FB markerForeign body entry site marker insitu.

Case 1
FERROUS FOREIGN BODYThis patient presented to the Emergency Department after an incident in which a fragment of ferrous metal casting was suspected to have lodged in his upper arm. The patient (with admirable ingenuity) found a rare earth magnet and placed it against his skin where he thought the foreign body was sited. The magnet adhered to his arm.
subcutaneous ferrous foreign bodyWhen the magnet approached the patient's arm over the site of the suspected foreign body, the patient could feel the pull on the magnet under his skin.
subcutaneous ferrous foreign bodyWhen the magnet was pulled away from his arm, the skin tented with the magnetic attraction to the foreign body under his skin. The patient was referred for radiography of his upper arm to confirm the size and location of the foreign body.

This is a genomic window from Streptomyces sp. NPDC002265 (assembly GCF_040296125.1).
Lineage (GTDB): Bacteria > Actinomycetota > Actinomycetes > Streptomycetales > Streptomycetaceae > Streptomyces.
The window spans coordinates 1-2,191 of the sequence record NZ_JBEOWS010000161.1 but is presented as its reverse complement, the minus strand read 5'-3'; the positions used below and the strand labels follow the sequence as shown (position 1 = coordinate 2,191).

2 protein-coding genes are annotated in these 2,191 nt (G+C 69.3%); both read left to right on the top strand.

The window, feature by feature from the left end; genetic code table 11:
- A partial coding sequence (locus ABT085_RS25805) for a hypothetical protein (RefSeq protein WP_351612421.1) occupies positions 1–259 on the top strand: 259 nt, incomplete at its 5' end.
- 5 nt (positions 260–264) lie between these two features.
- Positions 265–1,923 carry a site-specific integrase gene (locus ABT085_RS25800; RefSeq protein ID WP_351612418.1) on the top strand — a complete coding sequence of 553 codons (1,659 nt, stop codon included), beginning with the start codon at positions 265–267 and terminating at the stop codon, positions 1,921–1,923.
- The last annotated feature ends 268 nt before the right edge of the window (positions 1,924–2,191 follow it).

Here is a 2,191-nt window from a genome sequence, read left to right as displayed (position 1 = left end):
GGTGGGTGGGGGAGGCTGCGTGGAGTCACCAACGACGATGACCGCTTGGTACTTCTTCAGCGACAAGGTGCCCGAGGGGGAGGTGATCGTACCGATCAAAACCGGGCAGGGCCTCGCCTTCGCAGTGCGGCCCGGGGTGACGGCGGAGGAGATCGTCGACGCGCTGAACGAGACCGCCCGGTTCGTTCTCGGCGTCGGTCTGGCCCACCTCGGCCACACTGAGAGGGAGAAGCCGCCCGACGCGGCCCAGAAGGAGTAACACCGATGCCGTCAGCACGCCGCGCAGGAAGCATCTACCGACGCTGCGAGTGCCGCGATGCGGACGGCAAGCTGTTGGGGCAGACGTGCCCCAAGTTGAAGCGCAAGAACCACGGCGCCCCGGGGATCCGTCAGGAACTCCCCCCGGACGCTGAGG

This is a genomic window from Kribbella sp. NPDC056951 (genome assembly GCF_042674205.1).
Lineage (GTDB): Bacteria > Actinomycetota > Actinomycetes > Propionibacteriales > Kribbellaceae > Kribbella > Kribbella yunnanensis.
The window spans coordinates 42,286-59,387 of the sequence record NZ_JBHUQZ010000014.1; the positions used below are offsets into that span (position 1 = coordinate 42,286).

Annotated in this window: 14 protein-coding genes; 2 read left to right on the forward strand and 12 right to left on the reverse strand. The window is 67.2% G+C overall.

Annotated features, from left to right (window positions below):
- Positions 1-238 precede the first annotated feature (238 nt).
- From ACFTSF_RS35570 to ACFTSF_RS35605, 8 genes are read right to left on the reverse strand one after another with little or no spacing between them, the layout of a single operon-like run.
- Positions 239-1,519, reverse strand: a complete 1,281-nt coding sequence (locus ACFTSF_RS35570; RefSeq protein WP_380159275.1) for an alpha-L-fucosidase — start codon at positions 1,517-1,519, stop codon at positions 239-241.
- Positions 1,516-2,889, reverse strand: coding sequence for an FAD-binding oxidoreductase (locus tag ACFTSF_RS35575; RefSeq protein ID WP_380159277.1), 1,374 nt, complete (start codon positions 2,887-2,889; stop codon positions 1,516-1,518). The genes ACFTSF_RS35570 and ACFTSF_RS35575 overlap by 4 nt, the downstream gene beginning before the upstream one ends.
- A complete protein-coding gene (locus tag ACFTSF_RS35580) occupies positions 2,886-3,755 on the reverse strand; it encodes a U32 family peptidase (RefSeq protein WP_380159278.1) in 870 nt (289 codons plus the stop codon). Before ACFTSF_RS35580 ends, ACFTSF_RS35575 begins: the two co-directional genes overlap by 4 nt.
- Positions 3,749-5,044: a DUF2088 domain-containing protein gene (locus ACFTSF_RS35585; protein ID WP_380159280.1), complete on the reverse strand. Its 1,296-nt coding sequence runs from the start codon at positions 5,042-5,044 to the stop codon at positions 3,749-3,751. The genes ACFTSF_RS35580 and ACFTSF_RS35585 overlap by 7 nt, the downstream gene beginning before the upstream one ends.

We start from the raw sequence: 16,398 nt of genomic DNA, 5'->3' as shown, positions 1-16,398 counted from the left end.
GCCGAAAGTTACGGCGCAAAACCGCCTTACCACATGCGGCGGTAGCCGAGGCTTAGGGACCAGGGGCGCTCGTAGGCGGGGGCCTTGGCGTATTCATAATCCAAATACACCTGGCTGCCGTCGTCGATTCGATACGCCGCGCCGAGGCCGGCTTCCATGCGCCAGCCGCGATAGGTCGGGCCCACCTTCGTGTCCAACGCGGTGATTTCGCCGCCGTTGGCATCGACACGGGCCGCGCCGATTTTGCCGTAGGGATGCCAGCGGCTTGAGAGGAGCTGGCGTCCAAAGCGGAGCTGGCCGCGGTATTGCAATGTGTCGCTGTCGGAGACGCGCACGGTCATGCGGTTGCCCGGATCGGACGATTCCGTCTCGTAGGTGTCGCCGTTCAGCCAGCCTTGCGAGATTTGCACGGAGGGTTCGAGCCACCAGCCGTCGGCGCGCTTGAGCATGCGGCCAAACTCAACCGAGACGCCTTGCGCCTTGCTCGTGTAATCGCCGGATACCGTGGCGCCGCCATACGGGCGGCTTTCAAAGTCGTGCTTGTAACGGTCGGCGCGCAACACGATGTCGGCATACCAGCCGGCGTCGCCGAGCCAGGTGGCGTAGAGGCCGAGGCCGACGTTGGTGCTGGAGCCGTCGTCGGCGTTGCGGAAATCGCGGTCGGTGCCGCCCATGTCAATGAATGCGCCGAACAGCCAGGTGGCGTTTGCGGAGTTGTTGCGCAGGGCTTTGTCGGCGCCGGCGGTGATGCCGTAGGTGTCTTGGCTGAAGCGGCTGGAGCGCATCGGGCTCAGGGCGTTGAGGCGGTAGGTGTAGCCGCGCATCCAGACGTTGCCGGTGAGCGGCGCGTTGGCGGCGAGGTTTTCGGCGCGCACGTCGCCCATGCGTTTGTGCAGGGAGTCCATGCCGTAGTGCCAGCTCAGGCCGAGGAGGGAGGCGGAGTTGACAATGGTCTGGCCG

Note the dried blood at the entry sire.
FERROUS SUBCUTANEOUS FBmetal fb armConventional AP and lateral views of the humerus/elbow were obtained. The entry site was marked by placing an ink pen (biro) on the cassette that lined up with the entry site. This method has the advantage of being quick and easy to execute and the disadvantage of often only being achievable on one view (when the entry site is in contact with the cassette, it is not visible and therefore cannot be marked). An alternative method is to use a commercial adhesive disposable lead (pb) marker. This method has the advantage of providing an entry site identification which is visible on all views. It has the disadvantage of providing an opaque marker that can be confused with the foreign body(s). In addition, it may not always be practicable to adhere anything to the entry site. Entry site marking largely becomes a question of judgement; where the foreign body will be removed under image intensifier control, the entry site marker is somewhat redundant. Where the foreign body is known and will not be confused with the entry site marker (most cases) and the entry site is suitable for an adhesive commercial entry site marker, this is a good choice.